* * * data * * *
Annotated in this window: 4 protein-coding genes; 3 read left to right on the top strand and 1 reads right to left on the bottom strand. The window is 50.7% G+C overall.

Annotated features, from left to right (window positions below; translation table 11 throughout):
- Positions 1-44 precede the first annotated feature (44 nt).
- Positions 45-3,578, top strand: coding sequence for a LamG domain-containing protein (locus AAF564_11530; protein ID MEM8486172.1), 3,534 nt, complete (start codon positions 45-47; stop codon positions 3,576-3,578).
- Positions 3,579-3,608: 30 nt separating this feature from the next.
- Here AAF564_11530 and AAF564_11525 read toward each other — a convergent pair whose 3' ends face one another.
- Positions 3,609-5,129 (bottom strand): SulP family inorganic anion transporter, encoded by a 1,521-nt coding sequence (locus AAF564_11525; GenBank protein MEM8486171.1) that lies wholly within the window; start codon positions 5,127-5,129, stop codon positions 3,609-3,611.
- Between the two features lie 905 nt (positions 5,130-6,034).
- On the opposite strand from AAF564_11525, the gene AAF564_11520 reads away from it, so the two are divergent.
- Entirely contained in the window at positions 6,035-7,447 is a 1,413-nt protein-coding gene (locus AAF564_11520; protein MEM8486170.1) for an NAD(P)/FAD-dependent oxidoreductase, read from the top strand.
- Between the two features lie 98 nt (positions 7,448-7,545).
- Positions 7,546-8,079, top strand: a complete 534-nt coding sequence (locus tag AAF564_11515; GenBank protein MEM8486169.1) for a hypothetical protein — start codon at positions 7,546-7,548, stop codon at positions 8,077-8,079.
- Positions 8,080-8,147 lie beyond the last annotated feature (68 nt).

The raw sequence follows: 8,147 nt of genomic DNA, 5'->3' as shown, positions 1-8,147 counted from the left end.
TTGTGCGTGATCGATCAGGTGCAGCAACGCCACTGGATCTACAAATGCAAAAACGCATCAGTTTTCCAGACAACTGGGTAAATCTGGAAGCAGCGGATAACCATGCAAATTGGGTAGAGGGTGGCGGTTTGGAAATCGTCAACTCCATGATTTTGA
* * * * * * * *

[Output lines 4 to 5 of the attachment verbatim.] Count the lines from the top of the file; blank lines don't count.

- Positions 45-3,578, top strand: coding sequence for a LamG domain-containing protein (locus AAF564_11530; protein ID MEM8486172.1), 3,534 nt, complete (start codon positions 45-47; stop codon positions 3,576-3,578).
- Positions 3,579-3,608: 30 nt separating this feature from the next.